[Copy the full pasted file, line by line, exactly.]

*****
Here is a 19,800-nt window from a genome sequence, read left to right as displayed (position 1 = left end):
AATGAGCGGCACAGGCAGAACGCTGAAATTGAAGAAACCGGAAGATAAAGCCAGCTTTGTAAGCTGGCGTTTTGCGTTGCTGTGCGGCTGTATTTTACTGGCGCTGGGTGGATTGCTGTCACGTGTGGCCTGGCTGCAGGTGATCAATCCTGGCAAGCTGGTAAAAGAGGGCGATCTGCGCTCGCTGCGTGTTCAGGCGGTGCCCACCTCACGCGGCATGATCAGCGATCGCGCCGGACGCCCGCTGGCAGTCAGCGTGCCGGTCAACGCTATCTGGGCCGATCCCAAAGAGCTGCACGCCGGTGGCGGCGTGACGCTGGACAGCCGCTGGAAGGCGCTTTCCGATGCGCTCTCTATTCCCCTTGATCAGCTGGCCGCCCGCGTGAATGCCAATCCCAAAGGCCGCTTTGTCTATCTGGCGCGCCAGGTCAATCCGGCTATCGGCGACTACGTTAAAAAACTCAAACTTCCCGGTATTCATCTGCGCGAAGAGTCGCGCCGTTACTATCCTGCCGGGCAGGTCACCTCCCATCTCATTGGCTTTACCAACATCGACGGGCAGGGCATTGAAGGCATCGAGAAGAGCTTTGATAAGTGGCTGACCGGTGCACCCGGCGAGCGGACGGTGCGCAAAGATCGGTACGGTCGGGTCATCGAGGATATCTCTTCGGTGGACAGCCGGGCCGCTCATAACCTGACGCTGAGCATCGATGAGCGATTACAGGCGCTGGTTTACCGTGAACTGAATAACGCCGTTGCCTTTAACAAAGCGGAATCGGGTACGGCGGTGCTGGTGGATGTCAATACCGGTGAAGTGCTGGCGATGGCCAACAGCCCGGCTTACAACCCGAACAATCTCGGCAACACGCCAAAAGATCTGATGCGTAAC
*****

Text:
Here is a 19,800-nt window from a genome sequence, read left to right as displayed (position 1 = left end):
AATGAGCGGCACAGGCAGAACGCTGAAATTGAAGAAACCGGAAGATAAAGCCAGCTTTGTAAGCTGGCGTTTTGCGTTGCTGTGCGGCTGTATTTTACTGGCGCTGGGTGGATTGCTGTCACGTGTGGCCTGGCTGCAGGTGATCAATCCTGGCAAGCTGGTAAAAGAGGGCGATCTGCGCTCGCTGCGTGTTCAGGCGGTGCCCACCTCACGCGGCATGATCAGCGATCGCGCCGGACGCCCGCTGGCAGTCAGCGTGCCGGTCAACGCTATCTGGGCCGATCCCAAAGAGCTGCACGCCGGTGGCGGCGTGACGCTGGACAGCCGCTGGAAGGCGCTTTCCGATGCGCTCTCTATTCCCCTTGATCAGCTGGCCGCCCGCGTGAATGCCAATCCCAAAGGCCGCTTTGTCTATCTGGCGCGCCAGGTCAATCCGGCTATCGGCGACTACGTTAAAAAACTCAAACTTCCCGGTATTCATCTGCGCGAAGAGTCGCGCCGTTACTATCCTGCCGGGCAGGTCACCTCCCATCTCATTGGCTTTACCAACATCGACGGGCAGGGCATTGAAGGCATCGAGAAGAGCTTTGATAAGTGGCTGACCGGTGCACCCGGCGAGCGGACGGTGCGCAAAGATCGGTACGGTCGGGTCATCGAGGATATCTCTTCGGTGGACAGCCGGGCCGCTCATAACCTGACGCTGAGCATCGATGAGCGATTACAGGCGCTGGTTTACCGTGAACTGAATAACGCCGTTGCCTTTAACAAAGCGGAATCGGGTACGGCGGTGCTGGTGGATGTCAATACCGGTGAAGTGCTGGCGATGGCCAACAGCCCGGCTTACAACCCGAACAATCTCGGCAACACGCCAAAAGATCTGATGCGTAAC